Teens are leading the way. Brad, a high school senior, takes periodic breaks from Facebook and Instant Messaging. Instead of sending and receiving digital messages that are pushed aside the instant a new post or message beeps or lights up, he is choosing face-to-face encounters with real people.
With wisdom far exceeding his eighteen years Brad says, “Humans learn to talk and make eye contact before they learn to touch-type, so I think it’s a more basic, fundamental form of communication.” He says abandoning digital connections allows him to enjoy “one really nice social interaction with one person.” (Sherry Turkle, Alone Together, 274).
Brad joins a growing number of teens who are disappointed in the shallow relationships typified by Facebook, Twitter and other internet social sites. They also describe digital relationships as exhausting. There is the constant pressure to maintain your on-screen image, presenting yourself in the best possible light, even when you have to fudge on the truth with exaggerated profiles and doctored pictures.
Brad regards online relationships as “throwaway friendships.” Another teen, Hannah, wonders what she has to show for the hundreds of hours she has spent maintaining her various social network sites and perusing those of her online acquaintances. She realizes now that those online friends are not really part of her life, and she longs for a genuine, flesh-and-blood connection with someone. Pattie, only fourteen years old, leaves her cell phone on the table when she walks out the door. “It feels good,” she says, “to have people not reach you.” Not reach you with a technological device, that is. Without a cell phone in hand Pattie is free to engage someone eye-to-eye, to see the smile, feel the touch, and hear the laughter. (Alone Together, 275).
Sherry Turkle, author of Alone Together, describes the inner desires of these and many other young people as the longing for sacred spaces. Sherry says “a sacred space is not a place to hide out. It is a place where we recognize ourselves and our commitments. A sacred space is about location and values. “Where we live doesn’t just change how we live; it informs who we become.” Technology promises us life on the screen, with a host of social, dating, and chat sites and pages to interact with scores of people with whom we will never shake hands or share coffee. But, Turkle asks, what kind of life flows from our connection to and location in our computer? “Where do we live, and what do we live for?” (Alone Together, 277).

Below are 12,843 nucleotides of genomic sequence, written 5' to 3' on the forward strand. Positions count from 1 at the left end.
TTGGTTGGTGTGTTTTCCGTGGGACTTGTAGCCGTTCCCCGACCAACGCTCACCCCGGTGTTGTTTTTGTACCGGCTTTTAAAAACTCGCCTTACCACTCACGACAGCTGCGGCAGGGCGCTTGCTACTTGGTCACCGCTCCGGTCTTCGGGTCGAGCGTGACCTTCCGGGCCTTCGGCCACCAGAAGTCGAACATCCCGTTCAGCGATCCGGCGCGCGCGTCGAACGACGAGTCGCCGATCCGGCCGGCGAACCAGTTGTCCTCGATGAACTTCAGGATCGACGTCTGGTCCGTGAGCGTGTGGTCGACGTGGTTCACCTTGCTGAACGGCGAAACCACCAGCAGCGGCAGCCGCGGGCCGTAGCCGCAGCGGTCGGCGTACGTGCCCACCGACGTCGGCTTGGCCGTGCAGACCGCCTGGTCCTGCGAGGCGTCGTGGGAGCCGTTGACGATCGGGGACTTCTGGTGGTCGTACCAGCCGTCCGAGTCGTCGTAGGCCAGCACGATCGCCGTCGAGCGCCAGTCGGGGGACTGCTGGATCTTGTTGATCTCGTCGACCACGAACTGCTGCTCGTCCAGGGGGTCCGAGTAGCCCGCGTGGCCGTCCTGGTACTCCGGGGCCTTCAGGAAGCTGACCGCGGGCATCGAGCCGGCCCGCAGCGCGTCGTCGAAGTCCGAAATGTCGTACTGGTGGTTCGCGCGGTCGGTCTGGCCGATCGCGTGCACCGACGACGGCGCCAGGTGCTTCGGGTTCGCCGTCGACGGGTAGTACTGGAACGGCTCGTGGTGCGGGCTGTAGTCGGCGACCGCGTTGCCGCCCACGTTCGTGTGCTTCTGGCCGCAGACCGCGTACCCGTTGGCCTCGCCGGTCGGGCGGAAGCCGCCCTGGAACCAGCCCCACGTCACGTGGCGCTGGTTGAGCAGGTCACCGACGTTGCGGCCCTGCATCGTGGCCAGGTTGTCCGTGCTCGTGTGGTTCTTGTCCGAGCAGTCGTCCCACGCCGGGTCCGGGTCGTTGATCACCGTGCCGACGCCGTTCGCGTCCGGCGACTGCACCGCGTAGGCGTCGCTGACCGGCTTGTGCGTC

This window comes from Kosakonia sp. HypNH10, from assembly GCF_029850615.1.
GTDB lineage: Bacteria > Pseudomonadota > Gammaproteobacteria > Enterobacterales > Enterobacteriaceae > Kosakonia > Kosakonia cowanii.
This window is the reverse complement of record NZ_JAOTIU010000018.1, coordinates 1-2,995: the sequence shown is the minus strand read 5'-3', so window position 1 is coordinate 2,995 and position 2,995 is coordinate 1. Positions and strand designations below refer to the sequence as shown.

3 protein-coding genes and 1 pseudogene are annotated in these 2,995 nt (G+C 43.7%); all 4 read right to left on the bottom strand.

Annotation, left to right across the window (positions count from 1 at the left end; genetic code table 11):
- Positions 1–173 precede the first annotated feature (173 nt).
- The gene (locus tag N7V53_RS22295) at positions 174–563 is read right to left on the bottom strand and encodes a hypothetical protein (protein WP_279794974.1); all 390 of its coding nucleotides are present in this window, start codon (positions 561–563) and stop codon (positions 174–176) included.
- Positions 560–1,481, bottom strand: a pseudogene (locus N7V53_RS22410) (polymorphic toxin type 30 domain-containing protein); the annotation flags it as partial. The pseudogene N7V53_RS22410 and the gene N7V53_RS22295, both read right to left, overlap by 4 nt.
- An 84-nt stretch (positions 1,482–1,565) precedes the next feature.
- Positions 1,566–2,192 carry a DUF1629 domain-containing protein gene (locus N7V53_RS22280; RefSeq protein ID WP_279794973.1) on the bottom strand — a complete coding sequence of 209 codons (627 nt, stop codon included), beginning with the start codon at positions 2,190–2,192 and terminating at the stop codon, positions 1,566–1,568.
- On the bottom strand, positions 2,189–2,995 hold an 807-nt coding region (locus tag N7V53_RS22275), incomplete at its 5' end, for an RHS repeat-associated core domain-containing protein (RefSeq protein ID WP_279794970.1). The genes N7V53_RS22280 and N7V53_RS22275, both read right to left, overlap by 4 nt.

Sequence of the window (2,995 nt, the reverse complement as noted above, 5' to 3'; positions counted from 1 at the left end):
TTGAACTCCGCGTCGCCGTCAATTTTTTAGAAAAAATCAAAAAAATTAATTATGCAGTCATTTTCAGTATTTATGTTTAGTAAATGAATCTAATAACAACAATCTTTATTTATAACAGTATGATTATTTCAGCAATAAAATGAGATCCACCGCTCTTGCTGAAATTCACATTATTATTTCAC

Young people like Brad, Hannah, and others are saying, “I’m not living for the screen anymore.” They are powering down and checking out, checking out of the digital and opting for the personal. They are seeking sacred spaces to discover themselves and experience life with others in real time connections.
We gave our kids the digital world. Some of them are saying “No thanks,” and are giving it back. Good for them. Good for us.
Technology is part of our lives now. Frankly, I don’t want to do without it, not completely. But I don’t want to be enslaved by it, either. I need the occasional break from the incessant hunger of the tech devices to be turned on, looked at, listened to. I need sacred space.
In sacred space, a place of quiet and calm, we can find our location and values. We might even find more. Adele Calhoun sees sacred space as a place to rest, a place to “make space in my life for God alone.” (Adele Calhoun, Spiritual Disciplines Handbook, 66).
Brad and Hannah are leading the way. Shall we follow them? For one hour today, and for one afternoon this week, let’s power down and check out. Seek time in quiet, contemplating location, values, and God. Take a friend to coffee. Hold your spouse’s hand. Ask your kids what their highest values are. Spend real life time with God, friends, and loved ones. There’s hope some of our teens might help us rediscover other ways to power up and check in.